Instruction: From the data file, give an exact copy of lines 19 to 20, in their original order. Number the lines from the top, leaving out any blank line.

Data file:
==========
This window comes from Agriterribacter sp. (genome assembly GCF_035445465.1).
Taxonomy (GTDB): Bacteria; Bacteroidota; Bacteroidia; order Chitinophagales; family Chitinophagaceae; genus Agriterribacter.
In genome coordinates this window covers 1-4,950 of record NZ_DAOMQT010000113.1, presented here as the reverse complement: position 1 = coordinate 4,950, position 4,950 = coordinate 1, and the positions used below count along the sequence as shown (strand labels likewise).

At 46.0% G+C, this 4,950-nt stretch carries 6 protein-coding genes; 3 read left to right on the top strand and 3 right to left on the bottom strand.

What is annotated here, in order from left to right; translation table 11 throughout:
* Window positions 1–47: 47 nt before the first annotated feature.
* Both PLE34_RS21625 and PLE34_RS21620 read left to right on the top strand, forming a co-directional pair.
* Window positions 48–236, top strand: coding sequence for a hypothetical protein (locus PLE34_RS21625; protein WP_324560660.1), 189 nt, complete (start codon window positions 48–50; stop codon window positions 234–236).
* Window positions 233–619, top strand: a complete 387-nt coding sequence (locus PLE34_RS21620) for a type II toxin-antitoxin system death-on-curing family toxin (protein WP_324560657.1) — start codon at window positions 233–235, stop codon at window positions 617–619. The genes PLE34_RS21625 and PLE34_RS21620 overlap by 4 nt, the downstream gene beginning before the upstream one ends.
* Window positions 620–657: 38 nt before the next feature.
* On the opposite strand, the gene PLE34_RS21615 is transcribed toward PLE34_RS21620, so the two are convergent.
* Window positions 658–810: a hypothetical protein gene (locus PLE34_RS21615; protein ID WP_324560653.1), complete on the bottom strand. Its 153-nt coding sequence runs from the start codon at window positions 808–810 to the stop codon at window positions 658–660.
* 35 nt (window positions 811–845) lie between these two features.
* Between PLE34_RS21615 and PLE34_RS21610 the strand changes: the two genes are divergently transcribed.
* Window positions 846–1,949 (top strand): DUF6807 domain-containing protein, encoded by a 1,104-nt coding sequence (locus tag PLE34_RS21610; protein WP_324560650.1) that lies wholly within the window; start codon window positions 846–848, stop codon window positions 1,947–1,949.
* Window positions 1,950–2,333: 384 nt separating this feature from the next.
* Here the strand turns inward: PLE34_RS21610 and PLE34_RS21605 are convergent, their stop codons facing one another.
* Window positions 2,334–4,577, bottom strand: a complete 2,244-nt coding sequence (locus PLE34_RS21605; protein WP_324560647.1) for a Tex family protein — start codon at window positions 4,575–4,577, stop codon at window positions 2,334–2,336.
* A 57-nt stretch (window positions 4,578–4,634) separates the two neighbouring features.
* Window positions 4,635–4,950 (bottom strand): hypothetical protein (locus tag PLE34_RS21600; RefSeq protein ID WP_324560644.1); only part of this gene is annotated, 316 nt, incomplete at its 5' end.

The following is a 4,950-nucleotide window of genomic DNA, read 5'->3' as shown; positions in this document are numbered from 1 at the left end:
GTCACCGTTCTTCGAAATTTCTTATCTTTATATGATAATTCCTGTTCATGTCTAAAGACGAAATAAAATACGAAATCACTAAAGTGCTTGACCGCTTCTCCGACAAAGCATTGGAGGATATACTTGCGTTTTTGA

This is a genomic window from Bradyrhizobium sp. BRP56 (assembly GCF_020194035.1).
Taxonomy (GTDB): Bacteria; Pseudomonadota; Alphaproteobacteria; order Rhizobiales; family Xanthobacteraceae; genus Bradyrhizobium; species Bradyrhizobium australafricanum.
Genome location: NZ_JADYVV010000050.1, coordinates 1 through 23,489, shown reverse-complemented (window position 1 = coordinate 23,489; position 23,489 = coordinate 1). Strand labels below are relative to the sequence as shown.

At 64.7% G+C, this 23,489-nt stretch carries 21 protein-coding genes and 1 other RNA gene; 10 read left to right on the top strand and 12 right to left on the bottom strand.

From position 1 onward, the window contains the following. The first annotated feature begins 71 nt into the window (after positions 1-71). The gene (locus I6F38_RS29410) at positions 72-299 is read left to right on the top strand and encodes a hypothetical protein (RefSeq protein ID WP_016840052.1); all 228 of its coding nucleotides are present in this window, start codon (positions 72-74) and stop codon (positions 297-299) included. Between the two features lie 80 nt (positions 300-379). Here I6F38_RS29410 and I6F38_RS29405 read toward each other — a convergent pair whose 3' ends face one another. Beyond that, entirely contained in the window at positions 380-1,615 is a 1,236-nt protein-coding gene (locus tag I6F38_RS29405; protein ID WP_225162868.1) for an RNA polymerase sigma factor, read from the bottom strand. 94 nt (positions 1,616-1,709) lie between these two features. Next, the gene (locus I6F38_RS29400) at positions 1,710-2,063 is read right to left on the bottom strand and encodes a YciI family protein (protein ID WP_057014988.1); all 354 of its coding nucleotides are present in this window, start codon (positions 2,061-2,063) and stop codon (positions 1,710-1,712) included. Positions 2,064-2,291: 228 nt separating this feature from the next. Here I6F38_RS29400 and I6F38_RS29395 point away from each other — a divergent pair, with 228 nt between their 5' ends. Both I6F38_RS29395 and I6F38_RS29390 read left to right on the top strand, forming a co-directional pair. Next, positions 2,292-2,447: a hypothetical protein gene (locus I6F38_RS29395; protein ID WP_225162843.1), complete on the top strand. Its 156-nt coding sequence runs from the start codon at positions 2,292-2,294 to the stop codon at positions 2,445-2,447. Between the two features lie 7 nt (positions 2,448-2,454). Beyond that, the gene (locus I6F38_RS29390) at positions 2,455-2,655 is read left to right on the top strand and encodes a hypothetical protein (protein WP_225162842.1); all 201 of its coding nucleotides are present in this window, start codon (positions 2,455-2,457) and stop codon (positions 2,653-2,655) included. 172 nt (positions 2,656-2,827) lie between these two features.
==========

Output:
* A 57-nt stretch (window positions 4,578–4,634) separates the two neighbouring features.
* Window positions 4,635–4,950 (bottom strand): hypothetical protein (locus tag PLE34_RS21600; RefSeq protein ID WP_324560644.1); only part of this gene is annotated, 316 nt, incomplete at its 5' end.